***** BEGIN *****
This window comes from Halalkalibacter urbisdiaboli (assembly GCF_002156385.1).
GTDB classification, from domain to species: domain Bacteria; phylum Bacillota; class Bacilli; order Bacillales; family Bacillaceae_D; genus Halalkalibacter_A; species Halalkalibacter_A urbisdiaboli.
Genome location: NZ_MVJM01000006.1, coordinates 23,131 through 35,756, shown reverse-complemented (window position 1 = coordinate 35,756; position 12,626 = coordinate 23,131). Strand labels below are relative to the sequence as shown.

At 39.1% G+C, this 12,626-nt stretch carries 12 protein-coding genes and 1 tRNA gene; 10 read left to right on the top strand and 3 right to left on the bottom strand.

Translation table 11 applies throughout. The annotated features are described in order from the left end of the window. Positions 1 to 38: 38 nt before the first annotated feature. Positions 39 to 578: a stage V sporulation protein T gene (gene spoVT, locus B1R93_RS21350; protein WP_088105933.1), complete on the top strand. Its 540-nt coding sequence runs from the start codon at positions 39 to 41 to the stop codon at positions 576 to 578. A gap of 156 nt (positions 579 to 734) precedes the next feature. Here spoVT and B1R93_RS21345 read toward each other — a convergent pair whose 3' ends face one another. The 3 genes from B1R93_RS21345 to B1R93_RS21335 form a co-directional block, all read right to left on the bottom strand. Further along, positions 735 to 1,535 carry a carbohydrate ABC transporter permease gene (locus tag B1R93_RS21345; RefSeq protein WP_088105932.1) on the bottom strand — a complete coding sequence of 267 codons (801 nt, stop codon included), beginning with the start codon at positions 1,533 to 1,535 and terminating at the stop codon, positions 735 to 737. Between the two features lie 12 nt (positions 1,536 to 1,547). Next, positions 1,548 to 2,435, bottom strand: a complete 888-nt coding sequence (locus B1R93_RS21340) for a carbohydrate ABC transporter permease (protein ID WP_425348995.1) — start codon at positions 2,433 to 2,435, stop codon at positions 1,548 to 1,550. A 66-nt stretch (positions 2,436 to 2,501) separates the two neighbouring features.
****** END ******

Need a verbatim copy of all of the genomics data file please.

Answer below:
This window comes from Halalkalibacter urbisdiaboli (assembly GCF_002156385.1).
GTDB classification, from domain to species: domain Bacteria; phylum Bacillota; class Bacilli; order Bacillales; family Bacillaceae_D; genus Halalkalibacter_A; species Halalkalibacter_A urbisdiaboli.
Genome location: NZ_MVJM01000006.1, coordinates 23,131 through 35,756, shown reverse-complemented (window position 1 = coordinate 35,756; position 12,626 = coordinate 23,131). Strand labels below are relative to the sequence as shown.

At 39.1% G+C, this 12,626-nt stretch carries 12 protein-coding genes and 1 tRNA gene; 10 read left to right on the top strand and 3 right to left on the bottom strand.

Translation table 11 applies throughout. The annotated features are described in order from the left end of the window. Positions 1 to 38: 38 nt before the first annotated feature. Positions 39 to 578: a stage V sporulation protein T gene (gene spoVT, locus B1R93_RS21350; protein WP_088105933.1), complete on the top strand. Its 540-nt coding sequence runs from the start codon at positions 39 to 41 to the stop codon at positions 576 to 578. A gap of 156 nt (positions 579 to 734) precedes the next feature. Here spoVT and B1R93_RS21345 read toward each other — a convergent pair whose 3' ends face one another. The 3 genes from B1R93_RS21345 to B1R93_RS21335 form a co-directional block, all read right to left on the bottom strand. Further along, positions 735 to 1,535 carry a carbohydrate ABC transporter permease gene (locus tag B1R93_RS21345; RefSeq protein WP_088105932.1) on the bottom strand — a complete coding sequence of 267 codons (801 nt, stop codon included), beginning with the start codon at positions 1,533 to 1,535 and terminating at the stop codon, positions 735 to 737. Between the two features lie 12 nt (positions 1,536 to 1,547). Next, positions 1,548 to 2,435, bottom strand: a complete 888-nt coding sequence (locus B1R93_RS21340) for a carbohydrate ABC transporter permease (protein ID WP_425348995.1) — start codon at positions 2,433 to 2,435, stop codon at positions 1,548 to 1,550. A 66-nt stretch (positions 2,436 to 2,501) separates the two neighbouring features.